Unfortunately, Adam’s body rejected the bone marrow transplant. While doctors fought valiantly to save Adam’s life, the Jewish community stormed the Heavens on his behalf. Tehillim were recited around the clock. Learning sessions organized in the merit of Adam’s recovery were exceptionally well attended. People took on additional mitzvos they had not observed previously. Some began to observe Shabbos for the first time in their lives. In the last days of Adam’s life, 26,000 people around the world participated in the group Tehillim. Adam hung on to life for three days longer than the doctors had predicted.

Ultimately, the answer we received was not the one we’d hoped and prayed for. But in his short 32 years in this world, Adam managed to inspire and unite the Jewish community all over the world like never before. Jeremie, who visited Adam in the hospital often, says, “He never complained for a second about his situation. He never asked, ‘Why me?’ He was never angry at Hashem. He was selfless and genuinely cared about other people. He had the most positive attitude I had ever seen. He inspired me.”

Even those people who never met Adam were inspired by his struggle. Laura Abergel did not know Adam personally. She responded to a request for volunteers at one of the local bone marrow testing drives. “I saw how many people were coming to the drive, from far away,” Laura says. “I was so touched and moved that it became a mission [for me].”

Laura took a prominent leading role in Hope 4 Adam, spending many hours late at night testing potential donors. The experience changed her life. “It started out as a physical journey,” she says. “First volunteering, then blood and platelet donations. Simultaneously, it became a spiritual journey, with saying Tehillim, learning, with people trying to better themselves in [Adam’s] merit. It showed a different side of the Jewish people, and of everyone. [Adam] became part of everyone’s family. We all became one family.” Betty adds, “Usually, when somebody is sick, all you can do is pray. Here, we could do something. So many people wanted to help! It showed that people are good.”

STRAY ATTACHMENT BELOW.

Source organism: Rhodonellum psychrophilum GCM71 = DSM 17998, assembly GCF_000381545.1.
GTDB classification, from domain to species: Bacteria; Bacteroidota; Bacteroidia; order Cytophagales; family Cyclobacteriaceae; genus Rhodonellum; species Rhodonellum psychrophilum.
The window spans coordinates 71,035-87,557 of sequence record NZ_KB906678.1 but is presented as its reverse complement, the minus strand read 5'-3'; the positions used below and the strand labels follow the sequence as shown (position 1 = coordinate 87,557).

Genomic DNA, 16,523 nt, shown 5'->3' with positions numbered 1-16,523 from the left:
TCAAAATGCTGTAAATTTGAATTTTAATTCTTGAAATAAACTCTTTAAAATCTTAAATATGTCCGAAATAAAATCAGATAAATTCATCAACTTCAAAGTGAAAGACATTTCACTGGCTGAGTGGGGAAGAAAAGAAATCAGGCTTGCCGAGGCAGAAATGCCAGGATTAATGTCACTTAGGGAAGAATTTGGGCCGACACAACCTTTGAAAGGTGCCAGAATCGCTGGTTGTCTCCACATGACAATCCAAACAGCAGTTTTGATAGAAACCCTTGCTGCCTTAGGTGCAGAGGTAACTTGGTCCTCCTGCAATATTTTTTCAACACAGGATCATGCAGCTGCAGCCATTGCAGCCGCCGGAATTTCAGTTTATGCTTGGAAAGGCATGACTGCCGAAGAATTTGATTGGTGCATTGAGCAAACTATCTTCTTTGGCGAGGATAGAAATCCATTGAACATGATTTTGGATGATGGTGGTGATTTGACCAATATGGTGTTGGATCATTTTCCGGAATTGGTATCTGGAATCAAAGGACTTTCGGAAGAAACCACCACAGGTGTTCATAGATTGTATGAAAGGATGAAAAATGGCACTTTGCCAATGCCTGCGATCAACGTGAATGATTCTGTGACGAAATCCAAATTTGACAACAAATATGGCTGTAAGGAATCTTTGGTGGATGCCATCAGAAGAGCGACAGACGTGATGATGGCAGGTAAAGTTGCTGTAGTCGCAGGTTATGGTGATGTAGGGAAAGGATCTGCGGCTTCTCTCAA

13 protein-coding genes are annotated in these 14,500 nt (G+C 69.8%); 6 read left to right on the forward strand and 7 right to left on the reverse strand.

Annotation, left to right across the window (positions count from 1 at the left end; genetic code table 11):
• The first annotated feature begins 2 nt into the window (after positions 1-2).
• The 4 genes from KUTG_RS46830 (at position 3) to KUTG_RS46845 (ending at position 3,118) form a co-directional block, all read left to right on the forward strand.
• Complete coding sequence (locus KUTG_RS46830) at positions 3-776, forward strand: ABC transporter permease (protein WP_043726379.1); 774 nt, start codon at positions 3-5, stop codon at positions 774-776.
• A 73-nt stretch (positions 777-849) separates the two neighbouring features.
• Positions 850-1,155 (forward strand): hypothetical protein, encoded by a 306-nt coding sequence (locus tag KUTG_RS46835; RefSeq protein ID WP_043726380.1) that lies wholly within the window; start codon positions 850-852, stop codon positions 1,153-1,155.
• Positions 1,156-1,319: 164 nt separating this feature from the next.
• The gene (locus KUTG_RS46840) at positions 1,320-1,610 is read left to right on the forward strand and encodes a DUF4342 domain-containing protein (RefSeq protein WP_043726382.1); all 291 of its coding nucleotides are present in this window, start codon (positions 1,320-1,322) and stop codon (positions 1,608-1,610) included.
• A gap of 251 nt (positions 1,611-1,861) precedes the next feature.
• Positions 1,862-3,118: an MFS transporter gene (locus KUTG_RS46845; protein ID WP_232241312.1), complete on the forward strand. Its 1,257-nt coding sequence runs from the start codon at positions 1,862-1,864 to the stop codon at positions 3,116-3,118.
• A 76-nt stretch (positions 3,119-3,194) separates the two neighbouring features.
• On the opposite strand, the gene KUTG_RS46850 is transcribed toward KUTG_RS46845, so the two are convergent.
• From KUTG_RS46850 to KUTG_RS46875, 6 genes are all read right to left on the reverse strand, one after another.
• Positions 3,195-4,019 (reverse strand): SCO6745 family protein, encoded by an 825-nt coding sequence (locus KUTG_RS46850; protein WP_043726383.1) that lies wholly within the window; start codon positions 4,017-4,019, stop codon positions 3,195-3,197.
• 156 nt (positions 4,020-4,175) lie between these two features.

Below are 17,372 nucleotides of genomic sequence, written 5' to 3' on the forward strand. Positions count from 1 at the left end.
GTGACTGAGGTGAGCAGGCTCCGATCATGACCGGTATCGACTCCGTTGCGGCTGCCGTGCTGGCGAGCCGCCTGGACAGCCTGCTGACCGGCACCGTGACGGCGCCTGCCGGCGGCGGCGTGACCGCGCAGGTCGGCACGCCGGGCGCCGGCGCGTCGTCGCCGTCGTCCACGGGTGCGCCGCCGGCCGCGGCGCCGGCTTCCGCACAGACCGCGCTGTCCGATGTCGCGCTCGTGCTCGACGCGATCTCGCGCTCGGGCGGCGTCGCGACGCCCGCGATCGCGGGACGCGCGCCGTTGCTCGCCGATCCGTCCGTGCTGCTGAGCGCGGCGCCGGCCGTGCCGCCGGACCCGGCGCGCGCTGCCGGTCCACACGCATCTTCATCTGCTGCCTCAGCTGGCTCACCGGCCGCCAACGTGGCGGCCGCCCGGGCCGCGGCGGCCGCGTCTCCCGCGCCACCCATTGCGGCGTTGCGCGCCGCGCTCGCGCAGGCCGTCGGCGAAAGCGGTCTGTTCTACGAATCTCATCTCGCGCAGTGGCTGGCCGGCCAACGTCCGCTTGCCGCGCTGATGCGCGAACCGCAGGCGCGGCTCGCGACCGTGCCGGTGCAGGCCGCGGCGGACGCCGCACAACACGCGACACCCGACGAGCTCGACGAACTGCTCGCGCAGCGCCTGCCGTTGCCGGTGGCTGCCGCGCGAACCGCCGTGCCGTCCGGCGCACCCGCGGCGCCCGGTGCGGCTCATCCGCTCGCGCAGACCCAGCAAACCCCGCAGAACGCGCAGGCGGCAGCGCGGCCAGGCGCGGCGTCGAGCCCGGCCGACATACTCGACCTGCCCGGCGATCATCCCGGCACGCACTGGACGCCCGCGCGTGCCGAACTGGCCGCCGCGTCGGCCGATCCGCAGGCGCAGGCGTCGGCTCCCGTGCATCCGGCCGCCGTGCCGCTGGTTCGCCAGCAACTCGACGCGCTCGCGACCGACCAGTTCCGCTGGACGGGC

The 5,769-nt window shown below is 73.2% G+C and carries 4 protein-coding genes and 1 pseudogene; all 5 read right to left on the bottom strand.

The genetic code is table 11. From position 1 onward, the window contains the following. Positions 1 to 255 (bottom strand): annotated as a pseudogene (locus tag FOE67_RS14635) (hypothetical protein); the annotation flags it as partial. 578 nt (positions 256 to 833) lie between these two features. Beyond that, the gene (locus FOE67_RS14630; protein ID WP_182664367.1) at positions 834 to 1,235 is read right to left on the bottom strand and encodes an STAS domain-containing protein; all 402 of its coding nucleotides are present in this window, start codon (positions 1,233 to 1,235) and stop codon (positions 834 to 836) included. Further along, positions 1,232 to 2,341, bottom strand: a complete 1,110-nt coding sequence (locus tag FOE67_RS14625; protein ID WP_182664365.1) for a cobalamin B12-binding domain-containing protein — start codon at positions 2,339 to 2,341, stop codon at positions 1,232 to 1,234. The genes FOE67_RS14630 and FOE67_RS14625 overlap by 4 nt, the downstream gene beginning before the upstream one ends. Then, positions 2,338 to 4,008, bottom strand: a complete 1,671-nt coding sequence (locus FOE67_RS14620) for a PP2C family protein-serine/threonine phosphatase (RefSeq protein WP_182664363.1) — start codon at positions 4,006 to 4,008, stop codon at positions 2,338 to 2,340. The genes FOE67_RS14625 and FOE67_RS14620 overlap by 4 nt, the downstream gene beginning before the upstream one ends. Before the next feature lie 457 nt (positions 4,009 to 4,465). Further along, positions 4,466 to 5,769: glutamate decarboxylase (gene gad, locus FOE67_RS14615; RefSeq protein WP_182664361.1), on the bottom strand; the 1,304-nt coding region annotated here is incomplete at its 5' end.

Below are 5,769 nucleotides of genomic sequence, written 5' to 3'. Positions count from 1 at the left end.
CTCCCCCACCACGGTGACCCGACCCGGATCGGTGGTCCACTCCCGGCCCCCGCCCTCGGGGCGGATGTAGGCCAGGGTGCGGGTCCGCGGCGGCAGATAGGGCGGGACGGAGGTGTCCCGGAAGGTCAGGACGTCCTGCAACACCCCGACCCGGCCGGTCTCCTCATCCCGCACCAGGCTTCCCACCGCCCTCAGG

Betty explains that Adam and his wife Lia always made people feel good about helping them. “[They] let everyone into their world,” she says. “Lia always thanks everyone who helped them. But they were helping us. They showed us how to live gracefully at a time like that.”

“We all did everything physically and humanly possible,” says Laura. “Now I finally understand why [Adam succumbed to his illness]. He must have been such a special person to ignite such love and unity in everybody. G-d wanted His angel back.”

When Jeremie came to say good bye to Adam shortly before his passing, he thanked Adam for “inspiring us to do mitzvot.” He made a commitment to Adam to continue the work he’d began. “Such level of achdut was never seen before,” says Jeremie. “We need to continue.”

Adam’s friends and family, both those who knew him and those who didn’t, are continuing to make a difference in the world in Adam’s memory. This Sunday, March 26th, the family and friends are conducting a blood drive at the Baba Sale Congregation, which Adam’s family attends. “We will save more people,” Jeremie says. Betty adds that Lia is asking anyone who would like to honor Adam to pray for people who are sick, to donate blood, and to help others find a bone marrow match.

Jeremie maintains a WhatsApp group, called Adam’s Army, where hundreds of people are planning other projects to continue Adam’s legacy. For more information, Jeremie can be contacted at or 310-614-9413.